- Ethereum's price is rising.
- The network is preparing for a change in how mining fees are calculated.
- That change will reduce the supply of ETH in circulation, which may boost the price further.
It’s a good day to be an Ethereum investor, as the price of the coin set a new all-time high price of $2,665—potentially signaling the start of a new rally.
The timing is likely not coincidental. Last week, the first Ethereum ETFs began trading in Canada. These products allow institutional investors to buy into ETH without purchasing the actual cryptocurrency, circumventing the need to deal with crypto exchanges or digital wallets. What’s more, an upcoming change to the Ethereum network that will effectively reduce the supply of ETH has holders feeling bullish.
Ethereum (ETH) started the week trading at around $2,400, having fallen by around $200 since hitting an all-time high price of $2,646 last week. It's currently trading for about that price now, up 5% on the day, according to data from Nomics.
ETH has been on an incredible run in the last year. Buoyed by booms in both the decentralized finance (DeFi) and NFT sectors, the price of Ethereum has skyrocketed by more than 1,000% since early 2020. (Bitcoin, by contrast, has increased in value by about 600%.)
DeFi is a catch-all term for a group of financial products that enable users to lend, borrow, and trade digital assets without any intermediaries. This essentially allows for bank-like services without the need for a bank, with services such as Uniswap, Compound, and Aave becoming increasingly popular among a growing number of DeFi users.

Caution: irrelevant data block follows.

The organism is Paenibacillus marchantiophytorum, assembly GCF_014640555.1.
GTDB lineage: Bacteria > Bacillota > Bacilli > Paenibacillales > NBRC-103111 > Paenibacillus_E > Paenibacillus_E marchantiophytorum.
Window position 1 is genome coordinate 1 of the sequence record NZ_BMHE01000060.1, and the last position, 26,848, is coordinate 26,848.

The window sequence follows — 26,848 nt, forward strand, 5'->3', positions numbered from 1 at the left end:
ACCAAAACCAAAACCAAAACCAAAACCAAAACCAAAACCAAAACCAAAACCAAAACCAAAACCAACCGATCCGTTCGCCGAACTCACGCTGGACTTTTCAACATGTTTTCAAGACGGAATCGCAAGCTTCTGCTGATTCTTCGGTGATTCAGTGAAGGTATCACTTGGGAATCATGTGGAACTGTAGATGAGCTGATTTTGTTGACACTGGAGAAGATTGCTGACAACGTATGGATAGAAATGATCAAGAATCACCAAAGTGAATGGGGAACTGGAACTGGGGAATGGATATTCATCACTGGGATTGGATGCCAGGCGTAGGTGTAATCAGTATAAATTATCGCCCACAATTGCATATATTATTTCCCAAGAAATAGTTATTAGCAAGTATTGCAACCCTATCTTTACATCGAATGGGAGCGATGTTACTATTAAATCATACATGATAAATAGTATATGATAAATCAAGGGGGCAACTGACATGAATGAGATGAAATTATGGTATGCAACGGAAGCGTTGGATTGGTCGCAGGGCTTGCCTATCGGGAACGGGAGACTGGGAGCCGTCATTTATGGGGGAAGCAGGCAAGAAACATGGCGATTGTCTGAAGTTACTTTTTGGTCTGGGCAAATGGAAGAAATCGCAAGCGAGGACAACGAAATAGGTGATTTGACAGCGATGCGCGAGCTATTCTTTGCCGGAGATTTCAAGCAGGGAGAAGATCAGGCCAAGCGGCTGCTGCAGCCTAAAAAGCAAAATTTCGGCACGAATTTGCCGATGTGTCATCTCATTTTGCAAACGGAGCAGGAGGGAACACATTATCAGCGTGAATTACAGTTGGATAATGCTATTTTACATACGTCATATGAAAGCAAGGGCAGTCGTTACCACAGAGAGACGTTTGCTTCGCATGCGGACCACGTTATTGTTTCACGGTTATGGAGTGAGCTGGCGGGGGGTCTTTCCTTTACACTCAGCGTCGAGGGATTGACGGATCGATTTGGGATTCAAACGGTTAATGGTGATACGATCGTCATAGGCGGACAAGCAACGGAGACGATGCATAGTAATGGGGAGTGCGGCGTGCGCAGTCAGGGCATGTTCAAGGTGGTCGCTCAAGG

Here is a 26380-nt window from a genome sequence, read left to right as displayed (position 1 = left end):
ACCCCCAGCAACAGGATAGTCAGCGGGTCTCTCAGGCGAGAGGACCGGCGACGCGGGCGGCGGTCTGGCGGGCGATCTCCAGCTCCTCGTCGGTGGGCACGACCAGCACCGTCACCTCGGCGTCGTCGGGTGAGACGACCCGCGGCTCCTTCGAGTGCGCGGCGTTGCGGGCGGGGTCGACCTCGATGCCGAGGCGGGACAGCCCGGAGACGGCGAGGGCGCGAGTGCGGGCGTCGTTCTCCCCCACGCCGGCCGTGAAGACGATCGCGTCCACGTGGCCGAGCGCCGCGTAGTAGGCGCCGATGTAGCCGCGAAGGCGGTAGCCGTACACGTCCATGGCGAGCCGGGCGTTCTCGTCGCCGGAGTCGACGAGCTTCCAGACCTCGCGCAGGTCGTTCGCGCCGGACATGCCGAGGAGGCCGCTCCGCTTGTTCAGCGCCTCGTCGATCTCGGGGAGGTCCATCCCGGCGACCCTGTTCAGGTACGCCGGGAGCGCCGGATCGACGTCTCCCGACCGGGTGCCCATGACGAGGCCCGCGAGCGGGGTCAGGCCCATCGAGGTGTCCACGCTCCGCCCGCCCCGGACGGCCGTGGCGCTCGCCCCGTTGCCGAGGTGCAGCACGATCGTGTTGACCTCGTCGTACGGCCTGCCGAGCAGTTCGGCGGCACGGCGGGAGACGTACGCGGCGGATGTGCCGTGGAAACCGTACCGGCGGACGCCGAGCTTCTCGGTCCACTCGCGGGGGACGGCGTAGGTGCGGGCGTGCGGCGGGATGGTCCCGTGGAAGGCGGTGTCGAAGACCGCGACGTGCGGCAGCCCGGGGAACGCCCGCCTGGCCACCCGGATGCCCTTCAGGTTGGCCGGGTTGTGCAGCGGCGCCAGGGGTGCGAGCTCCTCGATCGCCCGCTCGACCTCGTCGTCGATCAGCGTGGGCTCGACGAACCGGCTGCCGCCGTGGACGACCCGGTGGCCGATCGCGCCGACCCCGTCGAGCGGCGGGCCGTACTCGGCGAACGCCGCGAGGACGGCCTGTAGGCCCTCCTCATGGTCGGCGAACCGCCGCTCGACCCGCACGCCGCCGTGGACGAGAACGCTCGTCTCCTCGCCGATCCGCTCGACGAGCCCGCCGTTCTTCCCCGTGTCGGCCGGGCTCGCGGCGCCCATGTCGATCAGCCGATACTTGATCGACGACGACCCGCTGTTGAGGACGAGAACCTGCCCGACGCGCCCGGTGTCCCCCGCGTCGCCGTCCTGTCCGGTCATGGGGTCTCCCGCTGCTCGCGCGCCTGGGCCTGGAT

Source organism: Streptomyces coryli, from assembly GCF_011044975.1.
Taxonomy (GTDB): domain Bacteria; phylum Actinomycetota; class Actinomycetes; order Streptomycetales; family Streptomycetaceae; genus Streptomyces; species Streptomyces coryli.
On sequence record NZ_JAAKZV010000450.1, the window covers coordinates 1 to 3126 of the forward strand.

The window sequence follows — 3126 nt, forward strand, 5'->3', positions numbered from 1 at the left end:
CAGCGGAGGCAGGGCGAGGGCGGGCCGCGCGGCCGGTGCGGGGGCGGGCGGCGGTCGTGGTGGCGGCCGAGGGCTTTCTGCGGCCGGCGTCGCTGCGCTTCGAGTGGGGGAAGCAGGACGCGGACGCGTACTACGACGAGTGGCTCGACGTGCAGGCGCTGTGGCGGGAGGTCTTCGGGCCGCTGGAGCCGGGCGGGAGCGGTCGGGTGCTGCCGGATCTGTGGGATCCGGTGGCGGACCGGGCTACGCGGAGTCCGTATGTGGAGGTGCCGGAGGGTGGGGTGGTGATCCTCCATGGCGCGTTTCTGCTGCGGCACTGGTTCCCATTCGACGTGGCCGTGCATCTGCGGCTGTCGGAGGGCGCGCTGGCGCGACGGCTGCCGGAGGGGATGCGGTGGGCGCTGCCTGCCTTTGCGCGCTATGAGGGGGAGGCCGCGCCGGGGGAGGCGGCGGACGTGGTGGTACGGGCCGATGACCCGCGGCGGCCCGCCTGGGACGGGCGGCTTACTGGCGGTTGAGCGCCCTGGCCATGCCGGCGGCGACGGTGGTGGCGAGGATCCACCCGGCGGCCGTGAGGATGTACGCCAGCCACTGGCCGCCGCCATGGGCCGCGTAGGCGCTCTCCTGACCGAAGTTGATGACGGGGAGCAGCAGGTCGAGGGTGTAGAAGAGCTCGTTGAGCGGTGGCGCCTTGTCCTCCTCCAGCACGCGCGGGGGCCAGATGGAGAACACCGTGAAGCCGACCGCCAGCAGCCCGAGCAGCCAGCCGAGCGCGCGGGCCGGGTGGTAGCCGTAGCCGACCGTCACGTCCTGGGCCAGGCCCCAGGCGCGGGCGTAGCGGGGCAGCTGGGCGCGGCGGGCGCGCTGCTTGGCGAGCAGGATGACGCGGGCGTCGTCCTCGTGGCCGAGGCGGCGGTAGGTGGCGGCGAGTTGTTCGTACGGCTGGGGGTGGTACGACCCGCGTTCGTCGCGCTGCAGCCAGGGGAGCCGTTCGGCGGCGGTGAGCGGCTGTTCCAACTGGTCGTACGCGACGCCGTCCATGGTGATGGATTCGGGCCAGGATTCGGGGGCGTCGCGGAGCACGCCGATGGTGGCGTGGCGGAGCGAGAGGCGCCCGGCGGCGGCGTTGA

Institutional interest in ETH
Meanwhile, the world of traditional finance is also starting to pay closer attention to Ethereum; investments in ETH as a potential hedge against inflation, or simply as a way to diversify portfolios, are becoming more common.
For example, the Chinese app company Meitu recently announced a purchase of roughly $50 million worth of ETH. And, in Canada, three Ethereum ETFs—launched by Purpose Investments, Evolve ETFs, and CI Global Asset Management—began trading last week. ETFs allow investors to buy shares and bet on the value of an asset without actually purchasing the underlying asset—in this case, that means betting on ETH without the added friction of buying from a crypto exchange and storing those coins in a digital wallet.
The Ethereum ETFs got off to an impressive start last week in the Great White North: the funds collectively generated more than $138 million in trading volume within the first three days.
Investors down with EIP (1559)
On top of that, the Ethereum network is set to undergo a significant change in the next few months that is arguably the primary reason that crypto investors are currently bullish on the asset.
Ethereum Improvement Proposal 1559 (or EIP-1559 for short) is set to go live in the network's scheduled "London" hard fork on July 14. The "improvement" is aimed at getting a handle on Ethereum's gas fees, essentially the cost of making transactions on the network, which are currently at record highs.
EIP-1559 is tentatively scheduled to be deployed onto the Ethereum mainnet on July 14th 2021 🔥
— Anthony Sassano Ξ 🦇🔊 (@sassal0x) April 23, 2021
The upgrade will change the way that these fees are calculated and paid out to miners, the people who help secure the network and validate transactions. A certain amount of ETH that would have otherwise gone to miners will instead be "burned" (i.e., destroyed). The idea is that this will help reduce the cost of running smart contracts on Ethereum. But, as a side effect, the total supply of ETH will also be reduced, which some analysts believe will lead to the demand for ETH outpacing its supply.
While there may be plenty of reason to be optimistic about Ethereum's near-term future, recent downward selling pressure and wild price swings may still deter more risk-averse investors.
The views and opinions expressed by the author are for informational purposes only and do not constitute financial, investment, or other advice.